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Rhetorics of Risk in American Homeownership
AuthorColombini, Crystal B.
AdvisorDetweiler, Jane A.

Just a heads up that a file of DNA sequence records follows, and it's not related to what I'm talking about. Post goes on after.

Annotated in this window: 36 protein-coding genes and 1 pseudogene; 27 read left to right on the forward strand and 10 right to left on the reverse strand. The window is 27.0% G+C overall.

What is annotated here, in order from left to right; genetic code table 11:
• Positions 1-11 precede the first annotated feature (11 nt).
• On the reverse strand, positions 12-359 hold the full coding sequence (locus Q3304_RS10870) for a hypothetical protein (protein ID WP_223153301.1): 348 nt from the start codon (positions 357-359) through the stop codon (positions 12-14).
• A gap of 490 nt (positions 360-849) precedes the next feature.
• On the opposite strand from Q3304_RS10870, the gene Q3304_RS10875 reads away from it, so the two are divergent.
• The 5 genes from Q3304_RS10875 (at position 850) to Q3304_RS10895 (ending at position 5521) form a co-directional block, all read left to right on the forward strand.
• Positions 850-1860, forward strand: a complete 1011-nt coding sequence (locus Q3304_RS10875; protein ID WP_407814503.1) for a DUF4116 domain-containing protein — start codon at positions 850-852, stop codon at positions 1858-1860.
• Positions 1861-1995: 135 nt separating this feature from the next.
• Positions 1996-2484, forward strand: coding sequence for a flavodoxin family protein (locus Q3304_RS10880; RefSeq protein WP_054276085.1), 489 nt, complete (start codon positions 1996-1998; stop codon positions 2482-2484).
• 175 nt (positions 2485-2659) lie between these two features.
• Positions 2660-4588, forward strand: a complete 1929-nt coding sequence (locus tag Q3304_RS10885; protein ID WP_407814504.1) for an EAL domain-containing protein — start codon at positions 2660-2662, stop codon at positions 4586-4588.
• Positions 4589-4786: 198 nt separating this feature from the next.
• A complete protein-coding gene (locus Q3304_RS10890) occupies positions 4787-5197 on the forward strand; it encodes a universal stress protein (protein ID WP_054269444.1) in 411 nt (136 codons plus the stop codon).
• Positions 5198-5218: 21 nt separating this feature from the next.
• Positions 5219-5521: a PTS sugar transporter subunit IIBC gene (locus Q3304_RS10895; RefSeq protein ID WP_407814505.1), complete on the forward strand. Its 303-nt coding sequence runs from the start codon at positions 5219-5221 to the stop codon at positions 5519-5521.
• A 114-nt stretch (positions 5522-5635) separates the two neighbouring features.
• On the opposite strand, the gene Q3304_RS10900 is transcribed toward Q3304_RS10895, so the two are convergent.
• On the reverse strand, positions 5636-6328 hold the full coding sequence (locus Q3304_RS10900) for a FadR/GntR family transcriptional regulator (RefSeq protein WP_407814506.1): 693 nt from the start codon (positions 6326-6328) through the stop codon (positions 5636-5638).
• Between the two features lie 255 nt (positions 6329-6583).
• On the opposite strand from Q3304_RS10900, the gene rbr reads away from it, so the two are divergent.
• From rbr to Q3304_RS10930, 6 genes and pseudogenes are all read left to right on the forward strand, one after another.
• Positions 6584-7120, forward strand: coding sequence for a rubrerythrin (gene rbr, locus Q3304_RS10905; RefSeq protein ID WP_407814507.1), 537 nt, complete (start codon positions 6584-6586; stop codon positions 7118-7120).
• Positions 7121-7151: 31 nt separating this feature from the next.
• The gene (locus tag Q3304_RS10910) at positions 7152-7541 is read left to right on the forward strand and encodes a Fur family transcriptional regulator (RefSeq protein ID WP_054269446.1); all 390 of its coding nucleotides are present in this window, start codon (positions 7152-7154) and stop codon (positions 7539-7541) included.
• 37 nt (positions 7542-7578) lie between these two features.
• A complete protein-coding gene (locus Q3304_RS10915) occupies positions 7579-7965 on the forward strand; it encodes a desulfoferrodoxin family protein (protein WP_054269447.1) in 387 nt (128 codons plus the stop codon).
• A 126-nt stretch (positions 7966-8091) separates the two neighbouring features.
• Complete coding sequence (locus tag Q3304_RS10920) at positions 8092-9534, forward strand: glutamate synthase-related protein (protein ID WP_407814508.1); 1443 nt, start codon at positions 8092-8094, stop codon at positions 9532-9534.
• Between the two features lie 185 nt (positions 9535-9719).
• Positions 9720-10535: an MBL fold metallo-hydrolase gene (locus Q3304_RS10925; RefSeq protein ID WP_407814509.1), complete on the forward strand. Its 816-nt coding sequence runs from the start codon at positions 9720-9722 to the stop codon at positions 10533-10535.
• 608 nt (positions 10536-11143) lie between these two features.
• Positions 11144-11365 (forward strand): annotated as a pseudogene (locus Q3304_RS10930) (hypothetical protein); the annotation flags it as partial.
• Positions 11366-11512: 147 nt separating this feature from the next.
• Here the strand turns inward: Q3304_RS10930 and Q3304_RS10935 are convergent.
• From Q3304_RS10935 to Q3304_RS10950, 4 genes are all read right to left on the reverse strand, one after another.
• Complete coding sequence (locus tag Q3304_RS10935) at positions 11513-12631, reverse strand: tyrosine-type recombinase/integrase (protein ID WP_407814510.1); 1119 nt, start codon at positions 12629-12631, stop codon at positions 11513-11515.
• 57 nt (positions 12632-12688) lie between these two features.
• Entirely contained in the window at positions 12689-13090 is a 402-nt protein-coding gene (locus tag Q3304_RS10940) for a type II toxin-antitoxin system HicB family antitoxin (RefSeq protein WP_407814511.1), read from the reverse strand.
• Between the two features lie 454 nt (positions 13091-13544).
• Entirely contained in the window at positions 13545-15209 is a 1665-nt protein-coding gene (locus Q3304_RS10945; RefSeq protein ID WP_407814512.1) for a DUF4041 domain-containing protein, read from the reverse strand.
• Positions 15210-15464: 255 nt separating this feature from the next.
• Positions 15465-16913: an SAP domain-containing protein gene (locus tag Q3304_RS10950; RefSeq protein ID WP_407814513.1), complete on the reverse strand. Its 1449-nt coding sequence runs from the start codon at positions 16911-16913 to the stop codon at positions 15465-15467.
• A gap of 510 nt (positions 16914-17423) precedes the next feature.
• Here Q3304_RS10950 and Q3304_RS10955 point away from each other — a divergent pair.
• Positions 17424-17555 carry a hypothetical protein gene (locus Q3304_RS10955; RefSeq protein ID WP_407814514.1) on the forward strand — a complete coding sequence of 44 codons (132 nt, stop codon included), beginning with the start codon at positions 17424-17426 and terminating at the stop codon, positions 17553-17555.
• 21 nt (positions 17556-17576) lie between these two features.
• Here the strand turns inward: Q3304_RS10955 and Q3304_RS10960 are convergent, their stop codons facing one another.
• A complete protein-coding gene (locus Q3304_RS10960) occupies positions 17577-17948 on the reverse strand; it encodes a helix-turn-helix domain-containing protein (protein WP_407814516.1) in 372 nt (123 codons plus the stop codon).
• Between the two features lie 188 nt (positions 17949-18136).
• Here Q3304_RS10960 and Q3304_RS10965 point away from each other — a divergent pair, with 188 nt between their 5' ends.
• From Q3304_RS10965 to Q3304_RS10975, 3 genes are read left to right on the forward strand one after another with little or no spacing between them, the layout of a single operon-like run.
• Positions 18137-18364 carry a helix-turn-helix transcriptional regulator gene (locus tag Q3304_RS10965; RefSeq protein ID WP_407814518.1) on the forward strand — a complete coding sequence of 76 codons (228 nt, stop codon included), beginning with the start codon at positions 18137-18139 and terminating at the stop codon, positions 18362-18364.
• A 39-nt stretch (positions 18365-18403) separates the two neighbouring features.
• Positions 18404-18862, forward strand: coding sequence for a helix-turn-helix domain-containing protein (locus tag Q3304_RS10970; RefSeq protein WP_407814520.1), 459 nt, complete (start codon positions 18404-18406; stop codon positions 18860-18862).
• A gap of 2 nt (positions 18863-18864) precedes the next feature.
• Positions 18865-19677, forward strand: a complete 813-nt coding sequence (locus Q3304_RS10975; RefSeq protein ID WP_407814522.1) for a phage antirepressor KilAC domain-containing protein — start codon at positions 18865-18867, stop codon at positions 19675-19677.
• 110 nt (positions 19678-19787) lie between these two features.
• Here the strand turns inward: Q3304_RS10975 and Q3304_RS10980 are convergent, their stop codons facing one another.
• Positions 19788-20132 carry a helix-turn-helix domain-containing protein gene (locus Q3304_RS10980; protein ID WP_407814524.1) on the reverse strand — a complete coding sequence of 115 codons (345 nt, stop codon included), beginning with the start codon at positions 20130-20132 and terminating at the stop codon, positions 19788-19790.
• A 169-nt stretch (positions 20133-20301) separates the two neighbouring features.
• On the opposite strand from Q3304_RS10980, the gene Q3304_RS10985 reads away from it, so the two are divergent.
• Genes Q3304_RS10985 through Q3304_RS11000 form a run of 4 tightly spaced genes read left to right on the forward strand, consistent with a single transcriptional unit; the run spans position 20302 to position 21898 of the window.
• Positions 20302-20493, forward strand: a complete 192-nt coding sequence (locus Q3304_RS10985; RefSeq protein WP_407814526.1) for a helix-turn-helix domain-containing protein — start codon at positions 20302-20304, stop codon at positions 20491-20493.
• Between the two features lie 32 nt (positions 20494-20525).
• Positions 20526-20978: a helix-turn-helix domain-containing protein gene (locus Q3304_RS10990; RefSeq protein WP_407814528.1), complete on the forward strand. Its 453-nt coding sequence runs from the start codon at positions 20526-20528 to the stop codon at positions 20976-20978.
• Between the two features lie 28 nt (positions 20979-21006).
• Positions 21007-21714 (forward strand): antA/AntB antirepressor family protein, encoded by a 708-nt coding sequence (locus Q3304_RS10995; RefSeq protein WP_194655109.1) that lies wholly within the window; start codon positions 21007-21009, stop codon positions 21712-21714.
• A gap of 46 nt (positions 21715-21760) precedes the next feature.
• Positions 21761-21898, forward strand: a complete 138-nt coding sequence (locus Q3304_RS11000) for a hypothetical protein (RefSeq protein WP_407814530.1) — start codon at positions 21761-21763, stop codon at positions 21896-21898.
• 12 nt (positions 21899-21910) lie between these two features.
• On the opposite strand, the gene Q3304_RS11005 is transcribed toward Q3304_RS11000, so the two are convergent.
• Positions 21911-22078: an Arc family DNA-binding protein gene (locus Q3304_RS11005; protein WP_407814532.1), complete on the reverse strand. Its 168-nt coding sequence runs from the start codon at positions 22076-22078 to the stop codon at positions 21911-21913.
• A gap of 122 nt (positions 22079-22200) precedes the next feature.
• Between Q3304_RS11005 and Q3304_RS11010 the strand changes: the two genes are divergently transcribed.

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Rhetorics of Risk in American Homeownership, taking the post-2007 mortgage crisis and its problematic rhetorics of blame as a motivating exigence, investigates historical and contemporary economic discourses relevant to homeownership, with close attention to rhetorical constructions of risk. Building a theoretical lens that combines insights from rhetorical studies of risk, such as those undertaken by J. Blake Scott, with rhetorical critiques of political economy, such as that offered by James Arnt Aune, I illuminate risk logics as dynamic rhetorical resources that serve, in changing and adaptive ways, to shape notions of future certainty and uncertainty in accordance with the needs of a contemporary neoliberal political economy, where market mentalities infuse all aspects of social life. This lens, which draws on John Poulakos' sophistic notion of to dynaton to locate the rhetorical force of risk in its ability to evoke and hierarchize multiple possible futures, aids me in discerning and critiquing risk logics at several sites: the long-standing tradition of American presidential homeownership promotion, where risk-based rhetorical strategies forge oppositional and dissociative relationships between risk, the economy, and homeownership; the rhetorical practices of the mortgage lending industry, where the language of risk evaluates, persuades, and shapes the identities of consumers; the contentious conversations among prominent economists in the years leading up to the crisis, where some analysts attempted to draw attention to incubating risk and others used a variety of risk-negating rhetorical appeals to insist that the market was safe and rational; and finally, the efforts on behalf of financial education so characteristic of post-crisis response, which have rhetorically magnified risks of illiteracy to authorize new initiatives in consumer education, without properly addressing failures of regulation. Throughout, I argue that risk discourses prompt consumption, authorize deregulation, create paradigms of affordability, and castigate consumers who fail to uphold neoliberalism's expectations of self-governance. By situating Rhetorics of Risk in American Homeownership at the intersection of rhetorical risk studies and the rhetorical critique of political economy, I bring together two theoretical traditions that have heretofore worked independently and thus been bereft of the mutually beneficial insights that juxtaposition can present. Just as it extends rhetoric of risk scholarship by investigating the under-explored terrain of risk logics in economics, it extends the rhetorical critique of political economy by drawing attention to risk logics not only as surface features of conversation, but as meaningful in sustaining participation in economic institutions and encouraging the adoption of neoliberal economic worldviews. This study contributes to broader academic conversations on risk by drawing attention to the rhetorical ways that risk logics are produced and maintained: finally, it has pragmatic implications where it presents decision makers with a more fully developed understanding of the persuasive trajectories that inform and influence economic risk decisions in a context like homeownership.